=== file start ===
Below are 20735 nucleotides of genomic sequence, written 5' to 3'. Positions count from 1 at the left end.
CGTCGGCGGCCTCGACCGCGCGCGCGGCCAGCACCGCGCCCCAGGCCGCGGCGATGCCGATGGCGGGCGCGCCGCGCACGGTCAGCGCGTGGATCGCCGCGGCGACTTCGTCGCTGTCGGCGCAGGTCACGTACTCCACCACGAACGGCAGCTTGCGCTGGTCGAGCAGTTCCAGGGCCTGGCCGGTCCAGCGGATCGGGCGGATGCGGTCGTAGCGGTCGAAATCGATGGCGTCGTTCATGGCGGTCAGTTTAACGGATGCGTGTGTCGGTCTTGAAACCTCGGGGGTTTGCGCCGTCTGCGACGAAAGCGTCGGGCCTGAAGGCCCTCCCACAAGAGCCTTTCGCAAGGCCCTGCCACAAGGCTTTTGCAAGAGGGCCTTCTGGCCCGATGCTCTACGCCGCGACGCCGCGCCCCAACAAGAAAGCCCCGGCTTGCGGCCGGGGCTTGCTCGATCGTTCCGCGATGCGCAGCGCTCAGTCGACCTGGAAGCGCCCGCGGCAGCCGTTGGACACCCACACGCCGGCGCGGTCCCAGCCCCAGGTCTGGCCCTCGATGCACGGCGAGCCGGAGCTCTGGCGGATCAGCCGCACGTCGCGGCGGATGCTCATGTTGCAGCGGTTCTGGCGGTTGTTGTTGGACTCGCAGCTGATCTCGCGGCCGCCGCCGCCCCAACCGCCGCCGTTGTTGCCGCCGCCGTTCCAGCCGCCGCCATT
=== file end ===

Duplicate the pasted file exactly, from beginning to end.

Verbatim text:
Below are 20735 nucleotides of genomic sequence, written 5' to 3'. Positions count from 1 at the left end.
CGTCGGCGGCCTCGACCGCGCGCGCGGCCAGCACCGCGCCCCAGGCCGCGGCGATGCCGATGGCGGGCGCGCCGCGCACGGTCAGCGCGTGGATCGCCGCGGCGACTTCGTCGCTGTCGGCGCAGGTCACGTACTCCACCACGAACGGCAGCTTGCGCTGGTCGAGCAGTTCCAGGGCCTGGCCGGTCCAGCGGATCGGGCGGATGCGGTCGTAGCGGTCGAAATCGATGGCGTCGTTCATGGCGGTCAGTTTAACGGATGCGTGTGTCGGTCTTGAAACCTCGGGGGTTTGCGCCGTCTGCGACGAAAGCGTCGGGCCTGAAGGCCCTCCCACAAGAGCCTTTCGCAAGGCCCTGCCACAAGGCTTTTGCAAGAGGGCCTTCTGGCCCGATGCTCTACGCCGCGACGCCGCGCCCCAACAAGAAAGCCCCGGCTTGCGGCCGGGGCTTGCTCGATCGTTCCGCGATGCGCAGCGCTCAGTCGACCTGGAAGCGCCCGCGGCAGCCGTTGGACACCCACACGCCGGCGCGGTCCCAGCCCCAGGTCTGGCCCTCGATGCACGGCGAGCCGGAGCTCTGGCGGATCAGCCGCACGTCGCGGCGGATGCTCATGTTGCAGCGGTTCTGGCGGTTGTTGTTGGACTCGCAGCTGATCTCGCGGCCGCCGCCGCCCCAACCGCCGCCGTTGTTGCCGCCGCCGTTCCAGCCGCCGCCATT